Another video clip shows Canadian police demanding entrance to a rented Airbnb houseboat without a warrant.

"They the claimed it was an illegal gathering. It was just a B and B," Levant explained. "I told them to get a warrant. I went out there ... and they wouldn't let me back in.... It turned into a ten-hour standoff. They couldn't find a judge willing to give them a search warrant, so to punish us, they called the whole thing a crime scene. They actually wouldn't let any of my team off the boat unless they submitted to a personal search, which is illegal. And the craziest part, is that they arrested one of my guys, took him to jail, and they said this to us: We will hold him in jail until you let us search the Airbnb without a warrant."

Levant said nearly all Canadian media have ignored the insane attacks, warrantless searches and seizures, and the jailing of journalists, and warned Americans to take note and protect our First Amendment rights.

"If you do not protect your First Amendment, if you do not hold those hard-won freedoms, you will be like what we are," he said. "This is your future if you don't protect your First Amendment."

Watch the video below for more details:

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On Monday's episode of "The Glenn Beck Radio Program," Glenn opened up about the tragic death of his brother-in-law, Vincent Colonna Jr., who passed away unexpectedly on April 5. He also shared some of the important thoughts and insights he's learned through the grieving process.

"Last Monday, I was sitting in this chair ... the two-minute warning comes and Stu said to me, 'You ready for the show?'' ... And that's when my wife [Tania] came to the door of the studio here at our house and said, 'I...' and she held the phone up. And then she collapsed on the floor in tears," Glenn began. "Tania's brother had passed. To say this was a shock, is an understatement."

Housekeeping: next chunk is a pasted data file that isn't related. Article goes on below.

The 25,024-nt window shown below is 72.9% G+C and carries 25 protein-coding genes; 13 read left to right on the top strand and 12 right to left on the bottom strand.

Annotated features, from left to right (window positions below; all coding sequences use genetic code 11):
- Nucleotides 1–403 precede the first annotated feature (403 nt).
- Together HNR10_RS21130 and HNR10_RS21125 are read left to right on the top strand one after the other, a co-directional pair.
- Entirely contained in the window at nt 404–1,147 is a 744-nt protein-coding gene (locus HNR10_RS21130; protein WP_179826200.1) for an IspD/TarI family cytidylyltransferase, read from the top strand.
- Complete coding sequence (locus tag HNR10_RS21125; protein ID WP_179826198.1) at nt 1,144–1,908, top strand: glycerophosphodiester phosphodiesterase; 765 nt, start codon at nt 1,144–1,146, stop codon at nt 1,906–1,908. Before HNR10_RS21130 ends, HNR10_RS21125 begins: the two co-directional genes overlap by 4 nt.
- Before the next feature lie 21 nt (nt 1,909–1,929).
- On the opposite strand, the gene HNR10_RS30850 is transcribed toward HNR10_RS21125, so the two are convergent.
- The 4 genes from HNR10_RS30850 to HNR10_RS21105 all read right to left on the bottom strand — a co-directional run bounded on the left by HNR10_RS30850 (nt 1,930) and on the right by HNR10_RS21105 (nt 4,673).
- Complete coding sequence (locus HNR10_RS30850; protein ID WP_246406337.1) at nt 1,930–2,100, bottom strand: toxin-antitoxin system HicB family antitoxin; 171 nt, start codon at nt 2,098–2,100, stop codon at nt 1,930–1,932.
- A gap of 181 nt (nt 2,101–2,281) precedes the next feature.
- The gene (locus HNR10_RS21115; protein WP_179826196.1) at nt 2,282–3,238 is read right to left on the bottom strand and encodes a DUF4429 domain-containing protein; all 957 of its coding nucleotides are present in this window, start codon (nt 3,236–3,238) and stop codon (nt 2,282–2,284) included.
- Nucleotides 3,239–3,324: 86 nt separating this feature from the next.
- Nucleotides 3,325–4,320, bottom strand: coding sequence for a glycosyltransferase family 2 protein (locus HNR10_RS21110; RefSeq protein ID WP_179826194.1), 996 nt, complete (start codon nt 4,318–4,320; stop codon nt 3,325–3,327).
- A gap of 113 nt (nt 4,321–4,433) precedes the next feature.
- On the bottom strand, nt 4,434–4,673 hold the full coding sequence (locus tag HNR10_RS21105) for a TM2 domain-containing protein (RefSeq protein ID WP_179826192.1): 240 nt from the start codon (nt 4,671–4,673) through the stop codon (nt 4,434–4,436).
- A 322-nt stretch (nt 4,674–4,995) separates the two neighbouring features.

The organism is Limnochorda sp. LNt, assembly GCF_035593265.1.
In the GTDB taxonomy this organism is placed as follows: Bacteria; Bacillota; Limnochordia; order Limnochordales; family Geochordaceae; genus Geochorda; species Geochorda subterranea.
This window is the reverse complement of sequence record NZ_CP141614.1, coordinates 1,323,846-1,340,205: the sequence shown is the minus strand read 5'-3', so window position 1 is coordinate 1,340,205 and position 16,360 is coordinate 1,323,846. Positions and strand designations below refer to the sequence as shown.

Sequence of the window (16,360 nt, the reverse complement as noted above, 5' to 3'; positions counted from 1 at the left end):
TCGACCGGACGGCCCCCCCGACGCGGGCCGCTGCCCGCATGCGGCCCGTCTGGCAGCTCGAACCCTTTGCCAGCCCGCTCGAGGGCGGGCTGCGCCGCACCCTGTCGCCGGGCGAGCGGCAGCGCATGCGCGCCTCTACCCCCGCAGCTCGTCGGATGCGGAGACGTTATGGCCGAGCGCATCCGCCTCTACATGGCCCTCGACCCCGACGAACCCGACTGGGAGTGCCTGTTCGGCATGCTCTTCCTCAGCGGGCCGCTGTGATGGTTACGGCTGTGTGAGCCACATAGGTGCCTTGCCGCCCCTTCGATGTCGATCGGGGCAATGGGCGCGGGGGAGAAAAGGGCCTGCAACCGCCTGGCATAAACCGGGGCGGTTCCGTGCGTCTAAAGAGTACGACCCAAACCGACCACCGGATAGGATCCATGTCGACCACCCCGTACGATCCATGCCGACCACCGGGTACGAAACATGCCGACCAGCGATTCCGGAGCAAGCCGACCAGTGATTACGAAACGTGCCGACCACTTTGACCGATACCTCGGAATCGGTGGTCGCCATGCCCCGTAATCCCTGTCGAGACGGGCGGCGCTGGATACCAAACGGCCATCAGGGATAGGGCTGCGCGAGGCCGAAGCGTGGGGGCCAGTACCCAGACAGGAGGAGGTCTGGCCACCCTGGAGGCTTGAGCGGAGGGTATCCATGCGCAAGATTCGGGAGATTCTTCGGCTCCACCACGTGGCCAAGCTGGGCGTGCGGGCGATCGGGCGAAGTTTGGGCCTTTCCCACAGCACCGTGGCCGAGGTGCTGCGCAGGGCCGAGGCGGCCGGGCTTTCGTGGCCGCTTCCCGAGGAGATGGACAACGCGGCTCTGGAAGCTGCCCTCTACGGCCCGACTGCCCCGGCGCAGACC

Glenn described his brother-in-law as having "a servant's spirit."

"He was always the guy who lit up the room. He was always the guy helping others. He would never stop, because he was always helping others," Glenn said of Vincent. "He was on the school board. He was a little league coach. He was the soccer coach. He helped build the church. He took care of the lawn of the church. He was constantly doing things, raising money for charity, working over here, helping to organize this. But he was never the guy in the spotlight. He was just the guy doing it, and you had no idea how much he had done because he never talked about it.

"We also didn't know how much mental anguish he was in because he never talked about it. And last Monday morning, after spending Easter with the family ... he killed himself. This is now the third family member of mine that has gone through this. And I keep seeing it play out over and over and over again, in exactly the same way."